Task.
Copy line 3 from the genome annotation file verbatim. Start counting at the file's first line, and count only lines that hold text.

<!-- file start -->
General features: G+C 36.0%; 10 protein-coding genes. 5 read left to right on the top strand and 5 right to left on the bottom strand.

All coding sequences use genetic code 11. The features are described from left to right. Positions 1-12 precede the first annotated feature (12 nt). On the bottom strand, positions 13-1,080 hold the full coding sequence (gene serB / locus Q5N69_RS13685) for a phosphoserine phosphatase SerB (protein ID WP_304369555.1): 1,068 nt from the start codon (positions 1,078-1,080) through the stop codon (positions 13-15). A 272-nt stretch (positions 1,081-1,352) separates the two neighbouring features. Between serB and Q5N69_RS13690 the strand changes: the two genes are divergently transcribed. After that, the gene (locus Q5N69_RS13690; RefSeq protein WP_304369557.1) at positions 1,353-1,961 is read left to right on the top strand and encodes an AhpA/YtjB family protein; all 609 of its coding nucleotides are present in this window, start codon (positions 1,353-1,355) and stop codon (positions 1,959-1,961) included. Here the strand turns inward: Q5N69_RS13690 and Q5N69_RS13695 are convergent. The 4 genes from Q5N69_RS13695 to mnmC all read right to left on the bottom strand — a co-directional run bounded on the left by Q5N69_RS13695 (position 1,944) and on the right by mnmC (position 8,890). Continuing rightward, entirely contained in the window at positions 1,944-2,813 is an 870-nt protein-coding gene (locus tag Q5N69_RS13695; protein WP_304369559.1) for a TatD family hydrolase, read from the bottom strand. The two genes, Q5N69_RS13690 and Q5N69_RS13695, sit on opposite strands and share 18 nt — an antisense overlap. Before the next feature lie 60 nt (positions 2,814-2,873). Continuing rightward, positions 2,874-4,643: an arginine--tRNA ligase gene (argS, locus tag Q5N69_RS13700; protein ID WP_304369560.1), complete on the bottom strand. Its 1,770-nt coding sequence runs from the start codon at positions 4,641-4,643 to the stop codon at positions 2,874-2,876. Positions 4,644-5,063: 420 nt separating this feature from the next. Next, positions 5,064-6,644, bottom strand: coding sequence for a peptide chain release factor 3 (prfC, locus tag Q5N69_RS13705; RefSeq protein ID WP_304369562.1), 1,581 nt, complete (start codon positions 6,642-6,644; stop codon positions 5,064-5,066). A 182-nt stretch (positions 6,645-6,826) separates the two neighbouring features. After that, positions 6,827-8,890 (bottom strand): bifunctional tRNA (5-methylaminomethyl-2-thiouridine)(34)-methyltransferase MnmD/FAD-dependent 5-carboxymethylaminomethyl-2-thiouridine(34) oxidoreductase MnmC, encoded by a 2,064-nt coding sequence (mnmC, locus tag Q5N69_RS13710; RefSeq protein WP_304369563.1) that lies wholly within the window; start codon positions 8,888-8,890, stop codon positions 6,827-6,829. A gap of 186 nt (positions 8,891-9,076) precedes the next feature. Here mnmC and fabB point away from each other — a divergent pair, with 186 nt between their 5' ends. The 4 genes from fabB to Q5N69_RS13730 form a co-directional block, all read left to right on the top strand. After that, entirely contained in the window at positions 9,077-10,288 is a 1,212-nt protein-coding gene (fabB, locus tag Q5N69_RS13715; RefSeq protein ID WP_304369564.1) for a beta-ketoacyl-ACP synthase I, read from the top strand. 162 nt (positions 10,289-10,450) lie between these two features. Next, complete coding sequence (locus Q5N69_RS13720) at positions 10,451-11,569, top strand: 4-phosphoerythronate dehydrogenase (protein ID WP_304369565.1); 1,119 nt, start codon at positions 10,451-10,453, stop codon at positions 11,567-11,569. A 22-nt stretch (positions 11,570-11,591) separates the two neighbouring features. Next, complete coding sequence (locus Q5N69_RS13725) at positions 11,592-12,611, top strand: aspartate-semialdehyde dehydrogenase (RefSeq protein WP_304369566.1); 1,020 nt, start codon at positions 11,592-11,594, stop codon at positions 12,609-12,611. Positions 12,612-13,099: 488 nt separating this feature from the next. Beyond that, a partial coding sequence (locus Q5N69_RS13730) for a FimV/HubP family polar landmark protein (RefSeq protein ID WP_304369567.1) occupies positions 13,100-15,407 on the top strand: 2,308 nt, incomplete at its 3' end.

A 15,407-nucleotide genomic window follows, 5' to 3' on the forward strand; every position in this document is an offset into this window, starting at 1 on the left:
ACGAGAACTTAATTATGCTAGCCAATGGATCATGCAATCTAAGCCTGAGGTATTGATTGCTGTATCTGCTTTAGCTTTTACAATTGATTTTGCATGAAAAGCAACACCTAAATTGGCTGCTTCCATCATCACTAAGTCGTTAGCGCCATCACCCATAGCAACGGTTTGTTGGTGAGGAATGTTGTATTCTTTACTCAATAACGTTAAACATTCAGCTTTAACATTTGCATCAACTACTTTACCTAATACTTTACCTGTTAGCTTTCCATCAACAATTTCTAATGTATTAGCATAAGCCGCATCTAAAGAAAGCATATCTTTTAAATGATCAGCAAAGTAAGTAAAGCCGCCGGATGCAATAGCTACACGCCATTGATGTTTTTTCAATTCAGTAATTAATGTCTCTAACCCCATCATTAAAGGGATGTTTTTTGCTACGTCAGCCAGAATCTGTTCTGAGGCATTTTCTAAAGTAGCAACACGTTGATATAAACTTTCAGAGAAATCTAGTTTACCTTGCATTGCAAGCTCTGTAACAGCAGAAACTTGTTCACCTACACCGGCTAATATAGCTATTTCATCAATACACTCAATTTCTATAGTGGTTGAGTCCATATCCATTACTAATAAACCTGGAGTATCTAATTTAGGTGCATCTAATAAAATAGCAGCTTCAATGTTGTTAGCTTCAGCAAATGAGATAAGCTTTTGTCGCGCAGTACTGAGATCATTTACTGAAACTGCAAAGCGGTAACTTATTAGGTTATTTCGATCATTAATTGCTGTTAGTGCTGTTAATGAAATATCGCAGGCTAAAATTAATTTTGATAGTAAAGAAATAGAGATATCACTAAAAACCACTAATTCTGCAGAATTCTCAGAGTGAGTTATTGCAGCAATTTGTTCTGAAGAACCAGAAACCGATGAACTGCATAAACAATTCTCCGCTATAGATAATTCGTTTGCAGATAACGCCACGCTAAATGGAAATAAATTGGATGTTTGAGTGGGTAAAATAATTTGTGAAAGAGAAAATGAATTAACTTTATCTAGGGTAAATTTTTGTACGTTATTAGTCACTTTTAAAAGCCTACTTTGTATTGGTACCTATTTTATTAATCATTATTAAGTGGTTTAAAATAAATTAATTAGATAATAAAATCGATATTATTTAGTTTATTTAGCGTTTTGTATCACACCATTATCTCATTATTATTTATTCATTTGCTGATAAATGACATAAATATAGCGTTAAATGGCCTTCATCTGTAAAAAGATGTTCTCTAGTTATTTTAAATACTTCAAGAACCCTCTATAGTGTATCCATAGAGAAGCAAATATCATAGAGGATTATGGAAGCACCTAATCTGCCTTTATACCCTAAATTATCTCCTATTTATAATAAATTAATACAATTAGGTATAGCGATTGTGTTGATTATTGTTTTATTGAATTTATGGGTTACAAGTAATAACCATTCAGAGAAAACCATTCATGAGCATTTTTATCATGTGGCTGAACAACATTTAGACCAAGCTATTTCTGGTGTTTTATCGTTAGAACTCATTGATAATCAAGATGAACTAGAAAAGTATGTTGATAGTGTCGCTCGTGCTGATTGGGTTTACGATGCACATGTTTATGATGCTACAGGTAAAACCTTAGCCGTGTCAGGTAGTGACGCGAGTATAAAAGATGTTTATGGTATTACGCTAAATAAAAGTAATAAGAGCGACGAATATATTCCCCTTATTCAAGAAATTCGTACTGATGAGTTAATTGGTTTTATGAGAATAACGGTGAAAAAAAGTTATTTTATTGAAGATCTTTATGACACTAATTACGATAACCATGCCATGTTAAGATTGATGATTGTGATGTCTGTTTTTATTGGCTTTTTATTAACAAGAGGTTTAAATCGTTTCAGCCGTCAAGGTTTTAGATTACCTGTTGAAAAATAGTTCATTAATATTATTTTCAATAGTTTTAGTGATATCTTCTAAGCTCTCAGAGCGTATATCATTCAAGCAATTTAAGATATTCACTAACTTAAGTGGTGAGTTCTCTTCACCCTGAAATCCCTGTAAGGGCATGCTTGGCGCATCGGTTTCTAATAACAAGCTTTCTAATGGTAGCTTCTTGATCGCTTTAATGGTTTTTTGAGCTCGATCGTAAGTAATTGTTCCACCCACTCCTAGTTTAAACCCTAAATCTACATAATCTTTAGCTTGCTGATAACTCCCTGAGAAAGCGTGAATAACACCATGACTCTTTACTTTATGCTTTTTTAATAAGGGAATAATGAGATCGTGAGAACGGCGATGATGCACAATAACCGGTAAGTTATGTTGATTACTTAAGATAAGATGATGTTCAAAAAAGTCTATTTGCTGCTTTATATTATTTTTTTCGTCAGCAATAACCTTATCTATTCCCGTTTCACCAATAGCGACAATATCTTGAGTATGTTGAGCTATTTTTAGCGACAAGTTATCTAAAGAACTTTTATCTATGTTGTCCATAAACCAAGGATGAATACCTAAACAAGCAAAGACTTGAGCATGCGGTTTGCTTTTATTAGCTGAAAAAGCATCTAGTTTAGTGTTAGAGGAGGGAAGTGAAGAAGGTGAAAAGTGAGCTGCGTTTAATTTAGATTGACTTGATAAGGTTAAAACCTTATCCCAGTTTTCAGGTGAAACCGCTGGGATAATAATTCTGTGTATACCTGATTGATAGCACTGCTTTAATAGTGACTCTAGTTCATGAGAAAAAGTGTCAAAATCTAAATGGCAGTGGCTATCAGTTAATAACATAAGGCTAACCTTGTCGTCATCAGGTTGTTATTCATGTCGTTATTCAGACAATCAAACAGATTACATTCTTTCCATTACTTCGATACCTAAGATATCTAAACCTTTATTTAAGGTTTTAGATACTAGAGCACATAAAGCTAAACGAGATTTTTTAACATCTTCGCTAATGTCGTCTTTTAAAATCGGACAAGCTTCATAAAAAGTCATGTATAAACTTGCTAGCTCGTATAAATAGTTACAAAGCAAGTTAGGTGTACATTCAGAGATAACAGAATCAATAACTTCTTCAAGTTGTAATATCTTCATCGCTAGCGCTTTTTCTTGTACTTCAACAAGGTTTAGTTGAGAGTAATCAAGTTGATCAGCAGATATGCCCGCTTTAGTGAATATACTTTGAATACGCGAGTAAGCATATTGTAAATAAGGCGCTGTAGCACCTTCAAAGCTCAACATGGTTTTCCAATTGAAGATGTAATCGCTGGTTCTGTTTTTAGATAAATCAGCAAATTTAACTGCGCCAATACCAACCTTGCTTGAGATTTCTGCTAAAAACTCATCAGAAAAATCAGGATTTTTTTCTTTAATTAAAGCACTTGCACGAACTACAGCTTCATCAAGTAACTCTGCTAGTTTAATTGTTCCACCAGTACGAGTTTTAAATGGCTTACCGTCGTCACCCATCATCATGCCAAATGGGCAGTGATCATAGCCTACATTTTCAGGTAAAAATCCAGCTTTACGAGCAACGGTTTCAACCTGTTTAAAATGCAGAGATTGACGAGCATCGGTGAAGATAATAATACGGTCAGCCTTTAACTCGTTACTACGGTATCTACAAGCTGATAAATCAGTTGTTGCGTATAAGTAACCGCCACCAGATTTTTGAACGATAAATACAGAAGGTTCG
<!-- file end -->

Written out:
A 15,407-nucleotide genomic window follows, 5' to 3' on the forward strand; every position in this document is an offset into this window, starting at 1 on the left: